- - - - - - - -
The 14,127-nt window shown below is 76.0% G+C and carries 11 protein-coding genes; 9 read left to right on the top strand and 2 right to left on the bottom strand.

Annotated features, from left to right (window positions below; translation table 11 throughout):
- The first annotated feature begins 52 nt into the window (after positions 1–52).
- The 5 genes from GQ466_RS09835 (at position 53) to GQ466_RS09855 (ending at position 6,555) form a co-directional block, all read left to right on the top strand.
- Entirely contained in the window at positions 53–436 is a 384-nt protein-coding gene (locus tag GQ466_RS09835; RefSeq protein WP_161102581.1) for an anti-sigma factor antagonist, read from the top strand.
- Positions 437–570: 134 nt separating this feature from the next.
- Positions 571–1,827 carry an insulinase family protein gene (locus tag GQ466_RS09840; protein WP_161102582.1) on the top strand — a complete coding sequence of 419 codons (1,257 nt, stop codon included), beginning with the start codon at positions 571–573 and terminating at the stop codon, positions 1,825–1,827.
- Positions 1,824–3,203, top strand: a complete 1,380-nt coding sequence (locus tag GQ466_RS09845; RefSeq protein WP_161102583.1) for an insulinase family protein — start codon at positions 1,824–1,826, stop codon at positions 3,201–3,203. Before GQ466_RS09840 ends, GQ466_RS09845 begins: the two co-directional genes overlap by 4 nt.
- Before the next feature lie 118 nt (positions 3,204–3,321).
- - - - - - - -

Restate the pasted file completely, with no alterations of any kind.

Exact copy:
The 14,127-nt window shown below is 76.0% G+C and carries 11 protein-coding genes; 9 read left to right on the top strand and 2 right to left on the bottom strand.

Annotated features, from left to right (window positions below; translation table 11 throughout):
- The first annotated feature begins 52 nt into the window (after positions 1–52).
- The 5 genes from GQ466_RS09835 (at position 53) to GQ466_RS09855 (ending at position 6,555) form a co-directional block, all read left to right on the top strand.
- Entirely contained in the window at positions 53–436 is a 384-nt protein-coding gene (locus tag GQ466_RS09835; RefSeq protein WP_161102581.1) for an anti-sigma factor antagonist, read from the top strand.
- Positions 437–570: 134 nt separating this feature from the next.
- Positions 571–1,827 carry an insulinase family protein gene (locus tag GQ466_RS09840; protein WP_161102582.1) on the top strand — a complete coding sequence of 419 codons (1,257 nt, stop codon included), beginning with the start codon at positions 571–573 and terminating at the stop codon, positions 1,825–1,827.
- Positions 1,824–3,203, top strand: a complete 1,380-nt coding sequence (locus tag GQ466_RS09845; RefSeq protein WP_161102583.1) for an insulinase family protein — start codon at positions 1,824–1,826, stop codon at positions 3,201–3,203. Before GQ466_RS09840 ends, GQ466_RS09845 begins: the two co-directional genes overlap by 4 nt.
- Before the next feature lie 118 nt (positions 3,204–3,321).